Global Edition

 

Golf Courses Redress the Plight of the Bumblebee

12.10am 7th February 2007 - Management Topics

A joint pilot initiative pioneered by Syngenta Crop Protection, administered through STRI, with support from The Wildlife Farming Company is set to provide golf clubs with management techniques that will help to restore bumblebee populations on golf courses, demonstrating that golf and the environment can co-exist.

“Operation Bumblebee” is based on the science from the five year “Buzz Project” and was first set up to help restore bumblebee populations on farmland. The success of the project has led Syngenta Crop Protection to extend the work to golf. Why? Because bumblebees are nature’s pollinator and are in serious decline, and because golf is a major land use covering over 150,000 hectares of the UK’s land area.

Golf courses provide ideal locations because they are stable, little disturbed and normally support significant tracts of land out of play that, with management, could provide ideal habitat for bumblebees and other invertebrates.

Four golf clubs have initially agreed to take part in a three year trial programme. These are Haggs Castle in Scotland, Worsley Golf Club in the north west, Fulford Heath in the Midlands and Bearwood Lakes in the south east.

Three separate trials on each of the courses have been set up within areas of grassland rough, out of the principal play areas. Different treatments are being applied to reduce the coarse grass component and include the use of Fusilade Max (selective graminicide) and Primo MAXX (turf growth regulator), alongside more traditional cutting and scarification techniques. All areas will be oversown with a pollen and nectar rich wildflower seed mixture suitable to the golf course environment. This is the first time that chemicals are being used alongside more traditional practical management techniques for conservation gain.

Monitoring will be undertaken by STRI who will be responsible for disseminating the results.

Bumblebee Background
Bumblebees face a very uncertain future, one of the twenty species previously found in the UK has disappeared altogether and three more are on the verge of extinction. Total bumblebee numbers have declined by over 70% in just the last twenty years due to the loss of suitable habitats. Managing grasslands for bumblebees is essential if the countryside is to retain its diversity of wildflowers and the wide range of associated species that grasslands and meadowland support.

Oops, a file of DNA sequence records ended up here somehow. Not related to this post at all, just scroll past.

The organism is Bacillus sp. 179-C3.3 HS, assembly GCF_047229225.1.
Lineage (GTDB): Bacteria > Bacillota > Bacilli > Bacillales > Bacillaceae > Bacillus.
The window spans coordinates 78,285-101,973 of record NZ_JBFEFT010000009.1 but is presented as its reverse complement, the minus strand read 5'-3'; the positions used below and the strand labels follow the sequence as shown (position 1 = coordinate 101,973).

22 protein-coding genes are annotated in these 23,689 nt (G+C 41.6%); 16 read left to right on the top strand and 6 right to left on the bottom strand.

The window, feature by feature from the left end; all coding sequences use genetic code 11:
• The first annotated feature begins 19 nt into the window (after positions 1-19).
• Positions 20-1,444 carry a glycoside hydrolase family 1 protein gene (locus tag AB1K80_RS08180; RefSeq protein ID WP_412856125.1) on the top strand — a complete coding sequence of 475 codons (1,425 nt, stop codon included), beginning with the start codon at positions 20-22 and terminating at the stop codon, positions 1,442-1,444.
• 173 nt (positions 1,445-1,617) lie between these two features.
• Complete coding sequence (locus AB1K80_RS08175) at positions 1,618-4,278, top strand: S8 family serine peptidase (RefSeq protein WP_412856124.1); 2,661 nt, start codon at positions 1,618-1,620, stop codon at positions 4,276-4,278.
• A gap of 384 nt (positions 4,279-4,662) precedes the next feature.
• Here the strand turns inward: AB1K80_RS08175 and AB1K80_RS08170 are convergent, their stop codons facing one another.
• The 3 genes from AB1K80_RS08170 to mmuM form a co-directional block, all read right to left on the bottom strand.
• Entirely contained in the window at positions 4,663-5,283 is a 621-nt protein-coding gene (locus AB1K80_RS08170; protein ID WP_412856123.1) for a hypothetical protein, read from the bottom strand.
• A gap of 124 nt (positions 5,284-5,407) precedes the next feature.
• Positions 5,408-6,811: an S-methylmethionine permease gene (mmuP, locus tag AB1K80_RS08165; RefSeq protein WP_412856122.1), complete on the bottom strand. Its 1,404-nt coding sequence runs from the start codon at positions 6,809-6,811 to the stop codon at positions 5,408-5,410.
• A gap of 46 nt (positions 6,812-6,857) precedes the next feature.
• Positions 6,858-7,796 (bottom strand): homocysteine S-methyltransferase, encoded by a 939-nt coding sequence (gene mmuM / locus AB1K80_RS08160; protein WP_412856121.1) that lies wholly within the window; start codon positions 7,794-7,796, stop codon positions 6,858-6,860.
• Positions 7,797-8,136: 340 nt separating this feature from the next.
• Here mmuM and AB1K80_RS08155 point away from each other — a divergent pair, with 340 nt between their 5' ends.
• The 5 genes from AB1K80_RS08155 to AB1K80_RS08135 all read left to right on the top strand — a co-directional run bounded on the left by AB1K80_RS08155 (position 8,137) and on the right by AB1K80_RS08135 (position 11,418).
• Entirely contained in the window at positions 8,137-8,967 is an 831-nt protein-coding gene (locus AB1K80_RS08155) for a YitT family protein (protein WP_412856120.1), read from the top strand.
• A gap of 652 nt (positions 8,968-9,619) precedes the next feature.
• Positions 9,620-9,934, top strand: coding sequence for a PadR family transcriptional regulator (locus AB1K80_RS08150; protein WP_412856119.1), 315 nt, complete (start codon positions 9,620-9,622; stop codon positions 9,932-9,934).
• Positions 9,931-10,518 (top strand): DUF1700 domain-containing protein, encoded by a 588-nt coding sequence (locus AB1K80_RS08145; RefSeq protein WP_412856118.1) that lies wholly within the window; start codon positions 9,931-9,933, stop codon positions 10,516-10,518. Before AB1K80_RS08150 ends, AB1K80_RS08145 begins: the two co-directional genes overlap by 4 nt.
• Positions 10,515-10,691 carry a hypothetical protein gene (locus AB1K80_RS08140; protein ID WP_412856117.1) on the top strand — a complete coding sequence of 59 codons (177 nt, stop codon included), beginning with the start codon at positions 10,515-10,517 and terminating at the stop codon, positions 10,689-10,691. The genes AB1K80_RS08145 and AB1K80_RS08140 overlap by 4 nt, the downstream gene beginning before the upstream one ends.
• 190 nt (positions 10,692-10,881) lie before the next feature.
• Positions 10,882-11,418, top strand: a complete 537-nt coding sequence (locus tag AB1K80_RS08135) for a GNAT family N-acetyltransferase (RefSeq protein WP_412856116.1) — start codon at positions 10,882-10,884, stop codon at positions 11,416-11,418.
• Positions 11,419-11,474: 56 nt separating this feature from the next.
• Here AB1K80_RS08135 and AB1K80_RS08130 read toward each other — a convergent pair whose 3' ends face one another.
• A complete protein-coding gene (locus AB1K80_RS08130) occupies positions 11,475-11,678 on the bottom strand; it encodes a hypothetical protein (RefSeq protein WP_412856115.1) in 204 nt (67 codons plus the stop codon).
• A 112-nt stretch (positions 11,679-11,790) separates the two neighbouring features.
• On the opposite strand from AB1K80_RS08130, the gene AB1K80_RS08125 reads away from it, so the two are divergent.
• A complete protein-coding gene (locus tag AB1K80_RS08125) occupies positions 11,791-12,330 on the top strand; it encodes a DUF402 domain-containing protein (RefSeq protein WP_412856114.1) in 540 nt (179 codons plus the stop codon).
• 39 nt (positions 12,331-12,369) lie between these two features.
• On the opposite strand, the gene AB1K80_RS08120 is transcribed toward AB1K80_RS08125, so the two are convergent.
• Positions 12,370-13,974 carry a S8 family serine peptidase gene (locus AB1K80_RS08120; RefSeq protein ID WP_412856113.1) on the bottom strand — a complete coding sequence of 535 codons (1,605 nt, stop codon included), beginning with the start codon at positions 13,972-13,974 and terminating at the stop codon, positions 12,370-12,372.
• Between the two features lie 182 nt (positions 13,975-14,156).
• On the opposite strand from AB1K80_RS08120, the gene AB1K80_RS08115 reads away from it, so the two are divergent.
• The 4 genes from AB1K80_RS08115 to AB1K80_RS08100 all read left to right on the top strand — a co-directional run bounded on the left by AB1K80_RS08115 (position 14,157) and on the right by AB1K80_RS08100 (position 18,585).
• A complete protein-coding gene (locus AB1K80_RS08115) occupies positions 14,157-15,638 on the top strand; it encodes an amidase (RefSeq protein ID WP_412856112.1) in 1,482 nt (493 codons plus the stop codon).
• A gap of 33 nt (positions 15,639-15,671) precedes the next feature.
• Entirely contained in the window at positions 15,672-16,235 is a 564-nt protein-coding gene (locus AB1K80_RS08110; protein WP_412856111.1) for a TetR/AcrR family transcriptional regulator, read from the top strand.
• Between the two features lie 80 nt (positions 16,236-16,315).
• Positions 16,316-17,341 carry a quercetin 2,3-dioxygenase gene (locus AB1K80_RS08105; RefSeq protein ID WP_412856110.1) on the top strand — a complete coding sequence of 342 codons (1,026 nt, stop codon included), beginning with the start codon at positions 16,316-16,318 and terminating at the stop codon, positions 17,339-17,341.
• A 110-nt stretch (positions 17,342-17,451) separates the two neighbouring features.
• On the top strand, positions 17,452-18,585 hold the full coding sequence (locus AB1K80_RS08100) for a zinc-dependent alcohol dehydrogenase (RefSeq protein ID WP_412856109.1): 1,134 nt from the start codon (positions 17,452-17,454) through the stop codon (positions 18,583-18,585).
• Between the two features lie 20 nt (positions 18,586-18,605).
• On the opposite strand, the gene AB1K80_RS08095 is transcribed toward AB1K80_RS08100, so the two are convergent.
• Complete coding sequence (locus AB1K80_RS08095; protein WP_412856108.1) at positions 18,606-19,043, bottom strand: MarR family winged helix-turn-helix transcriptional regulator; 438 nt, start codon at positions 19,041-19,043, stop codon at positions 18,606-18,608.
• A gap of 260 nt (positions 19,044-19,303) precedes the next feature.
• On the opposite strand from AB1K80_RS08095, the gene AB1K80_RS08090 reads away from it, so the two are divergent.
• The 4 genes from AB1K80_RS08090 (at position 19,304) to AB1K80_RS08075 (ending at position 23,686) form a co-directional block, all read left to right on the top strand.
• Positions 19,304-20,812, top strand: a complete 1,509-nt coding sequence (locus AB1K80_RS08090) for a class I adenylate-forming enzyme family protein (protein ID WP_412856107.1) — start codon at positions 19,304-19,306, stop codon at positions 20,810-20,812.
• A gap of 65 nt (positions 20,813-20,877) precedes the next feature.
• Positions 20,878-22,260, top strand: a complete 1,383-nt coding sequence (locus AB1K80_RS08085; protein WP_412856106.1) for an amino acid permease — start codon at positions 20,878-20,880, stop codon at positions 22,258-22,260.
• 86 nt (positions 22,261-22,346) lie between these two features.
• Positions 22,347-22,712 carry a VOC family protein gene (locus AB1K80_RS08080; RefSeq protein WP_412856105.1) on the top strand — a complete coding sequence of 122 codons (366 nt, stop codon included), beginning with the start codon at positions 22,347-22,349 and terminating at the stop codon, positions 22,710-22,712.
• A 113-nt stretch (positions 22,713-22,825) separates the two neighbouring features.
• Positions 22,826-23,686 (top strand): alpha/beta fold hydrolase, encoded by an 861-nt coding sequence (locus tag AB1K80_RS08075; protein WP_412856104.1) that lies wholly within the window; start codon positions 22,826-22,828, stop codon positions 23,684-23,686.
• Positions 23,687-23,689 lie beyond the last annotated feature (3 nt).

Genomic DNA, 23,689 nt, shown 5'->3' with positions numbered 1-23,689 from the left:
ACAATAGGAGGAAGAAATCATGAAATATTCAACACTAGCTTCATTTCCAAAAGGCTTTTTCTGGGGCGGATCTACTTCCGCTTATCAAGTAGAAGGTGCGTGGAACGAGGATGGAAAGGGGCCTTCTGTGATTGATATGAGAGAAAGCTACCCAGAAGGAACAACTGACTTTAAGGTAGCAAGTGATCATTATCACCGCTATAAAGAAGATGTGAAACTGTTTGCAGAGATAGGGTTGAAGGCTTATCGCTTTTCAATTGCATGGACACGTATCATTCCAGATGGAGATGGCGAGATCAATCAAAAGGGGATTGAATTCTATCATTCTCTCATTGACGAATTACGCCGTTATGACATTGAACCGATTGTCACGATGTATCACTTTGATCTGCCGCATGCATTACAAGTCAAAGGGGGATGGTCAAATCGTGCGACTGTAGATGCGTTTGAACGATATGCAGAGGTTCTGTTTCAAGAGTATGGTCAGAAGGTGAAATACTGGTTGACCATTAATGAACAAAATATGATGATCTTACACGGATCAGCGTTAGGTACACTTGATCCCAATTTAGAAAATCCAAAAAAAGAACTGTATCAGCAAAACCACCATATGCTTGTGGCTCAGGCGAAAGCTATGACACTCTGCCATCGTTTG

Creating more open wildflower rich areas of grassland will put back vital pollen and nectar rich sources for bumblebees. Encouraging the right kinds of wildflowers will be the key to longer term survival of these important species.

Areas of bumblebee habitat need not be large, experts have calculated that just 0.1 of a hectare per 100 hectares can make a significant difference to bumblebee numbers.

The Benefits of Operation Bumblebee for Golf
The Operation Bumblebee trials will provide information and practical expertise on how best to create, improve and manage quality habitats for bumblebees in out of play areas on the golf course. The management practices conducive to bumblebees will also help other associated fauna. Improving habitat conditions for bumblebees will represent an important environmental benefit with no or little detriment to the playing of the game. It is hoped that this work will generate a wider acceptance and awareness of golf’s positive environmental role within the wider landscape.

STRI www.stri.co.uk/ecology
Syngenta www.syngenta.com

       

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